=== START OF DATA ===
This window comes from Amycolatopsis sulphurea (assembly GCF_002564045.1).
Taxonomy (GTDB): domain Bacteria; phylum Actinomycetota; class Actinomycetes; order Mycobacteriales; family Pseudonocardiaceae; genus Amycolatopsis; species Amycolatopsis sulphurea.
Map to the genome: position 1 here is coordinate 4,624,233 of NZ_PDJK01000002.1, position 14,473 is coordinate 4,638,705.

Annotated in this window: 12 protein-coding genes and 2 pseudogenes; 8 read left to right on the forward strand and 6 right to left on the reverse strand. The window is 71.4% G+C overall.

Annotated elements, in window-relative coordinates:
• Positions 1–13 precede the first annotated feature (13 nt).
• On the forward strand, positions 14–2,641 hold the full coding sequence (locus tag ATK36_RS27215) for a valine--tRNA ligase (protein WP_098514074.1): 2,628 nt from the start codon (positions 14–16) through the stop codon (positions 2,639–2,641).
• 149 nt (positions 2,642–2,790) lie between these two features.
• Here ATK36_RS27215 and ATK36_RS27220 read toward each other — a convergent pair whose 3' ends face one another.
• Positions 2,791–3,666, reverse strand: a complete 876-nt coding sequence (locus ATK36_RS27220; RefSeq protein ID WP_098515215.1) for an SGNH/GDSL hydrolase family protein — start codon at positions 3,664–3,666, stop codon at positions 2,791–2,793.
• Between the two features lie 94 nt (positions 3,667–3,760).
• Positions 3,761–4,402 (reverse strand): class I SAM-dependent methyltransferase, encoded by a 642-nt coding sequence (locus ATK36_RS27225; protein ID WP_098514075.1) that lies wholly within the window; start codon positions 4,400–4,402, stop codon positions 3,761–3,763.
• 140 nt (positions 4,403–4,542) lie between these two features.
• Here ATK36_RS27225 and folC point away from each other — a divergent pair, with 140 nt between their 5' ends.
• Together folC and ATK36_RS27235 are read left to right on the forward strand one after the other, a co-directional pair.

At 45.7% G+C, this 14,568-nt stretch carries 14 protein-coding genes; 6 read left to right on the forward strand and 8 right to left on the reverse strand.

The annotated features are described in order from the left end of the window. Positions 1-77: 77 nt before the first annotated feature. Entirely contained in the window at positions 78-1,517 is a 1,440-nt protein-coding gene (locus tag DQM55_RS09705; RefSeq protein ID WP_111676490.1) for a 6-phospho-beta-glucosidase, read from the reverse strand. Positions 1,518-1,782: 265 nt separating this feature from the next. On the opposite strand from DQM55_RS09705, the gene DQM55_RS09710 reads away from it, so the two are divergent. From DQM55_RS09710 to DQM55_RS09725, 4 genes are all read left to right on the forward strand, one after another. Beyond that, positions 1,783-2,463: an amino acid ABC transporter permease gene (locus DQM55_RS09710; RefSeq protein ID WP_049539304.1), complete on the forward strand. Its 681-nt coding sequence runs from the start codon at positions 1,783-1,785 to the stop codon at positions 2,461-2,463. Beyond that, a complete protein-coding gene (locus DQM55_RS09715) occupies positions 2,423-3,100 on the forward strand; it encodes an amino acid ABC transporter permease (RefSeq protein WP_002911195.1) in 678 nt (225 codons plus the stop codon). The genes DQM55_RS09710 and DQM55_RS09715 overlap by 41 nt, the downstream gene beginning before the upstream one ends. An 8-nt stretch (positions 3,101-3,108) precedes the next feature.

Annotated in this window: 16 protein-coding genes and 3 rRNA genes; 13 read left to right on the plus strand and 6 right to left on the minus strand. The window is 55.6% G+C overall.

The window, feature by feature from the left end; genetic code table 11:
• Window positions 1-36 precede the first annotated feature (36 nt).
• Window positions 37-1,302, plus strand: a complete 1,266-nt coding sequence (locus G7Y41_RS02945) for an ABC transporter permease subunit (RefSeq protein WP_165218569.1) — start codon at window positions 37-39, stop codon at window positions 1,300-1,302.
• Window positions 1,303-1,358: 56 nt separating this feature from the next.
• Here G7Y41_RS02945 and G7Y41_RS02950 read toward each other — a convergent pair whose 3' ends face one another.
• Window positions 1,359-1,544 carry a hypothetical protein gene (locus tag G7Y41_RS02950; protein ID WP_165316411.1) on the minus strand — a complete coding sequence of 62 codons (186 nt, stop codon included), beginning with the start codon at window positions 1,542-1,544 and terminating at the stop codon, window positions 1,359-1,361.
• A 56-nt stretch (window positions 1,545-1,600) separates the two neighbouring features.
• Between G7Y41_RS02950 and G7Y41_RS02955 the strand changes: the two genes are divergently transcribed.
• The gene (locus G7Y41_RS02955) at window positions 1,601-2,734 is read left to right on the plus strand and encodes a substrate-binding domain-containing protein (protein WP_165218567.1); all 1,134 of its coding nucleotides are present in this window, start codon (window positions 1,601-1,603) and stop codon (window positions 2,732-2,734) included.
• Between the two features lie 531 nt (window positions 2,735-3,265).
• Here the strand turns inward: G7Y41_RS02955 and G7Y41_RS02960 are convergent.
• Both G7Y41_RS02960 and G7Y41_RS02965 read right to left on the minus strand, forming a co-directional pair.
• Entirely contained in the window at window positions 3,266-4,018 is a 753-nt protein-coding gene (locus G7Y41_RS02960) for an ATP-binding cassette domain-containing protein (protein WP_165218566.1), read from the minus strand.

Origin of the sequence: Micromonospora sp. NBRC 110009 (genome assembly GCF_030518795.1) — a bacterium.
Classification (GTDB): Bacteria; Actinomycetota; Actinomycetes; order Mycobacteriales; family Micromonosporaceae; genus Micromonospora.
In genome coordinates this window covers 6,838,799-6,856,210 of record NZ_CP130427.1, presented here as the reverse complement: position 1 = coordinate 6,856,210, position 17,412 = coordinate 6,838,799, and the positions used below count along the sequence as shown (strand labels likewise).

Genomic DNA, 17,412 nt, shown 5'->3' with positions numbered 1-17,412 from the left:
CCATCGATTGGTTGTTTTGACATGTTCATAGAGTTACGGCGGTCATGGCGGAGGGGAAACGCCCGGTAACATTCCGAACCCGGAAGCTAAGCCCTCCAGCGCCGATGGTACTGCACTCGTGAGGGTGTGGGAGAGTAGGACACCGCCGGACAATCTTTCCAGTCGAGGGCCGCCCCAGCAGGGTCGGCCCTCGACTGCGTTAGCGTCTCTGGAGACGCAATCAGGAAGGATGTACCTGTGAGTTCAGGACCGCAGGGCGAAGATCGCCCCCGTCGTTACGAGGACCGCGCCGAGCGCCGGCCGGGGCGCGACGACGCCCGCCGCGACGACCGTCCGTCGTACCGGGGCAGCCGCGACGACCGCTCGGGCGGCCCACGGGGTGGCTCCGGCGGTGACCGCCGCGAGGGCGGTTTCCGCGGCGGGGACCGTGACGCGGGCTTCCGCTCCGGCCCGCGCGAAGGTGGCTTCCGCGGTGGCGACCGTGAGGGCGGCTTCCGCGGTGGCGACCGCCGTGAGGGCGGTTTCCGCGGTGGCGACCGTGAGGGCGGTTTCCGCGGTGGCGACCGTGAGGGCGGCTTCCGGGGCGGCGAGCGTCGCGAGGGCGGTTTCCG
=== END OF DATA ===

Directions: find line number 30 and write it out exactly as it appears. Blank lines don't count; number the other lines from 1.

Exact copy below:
• Both G7Y41_RS02960 and G7Y41_RS02965 read right to left on the minus strand, forming a co-directional pair.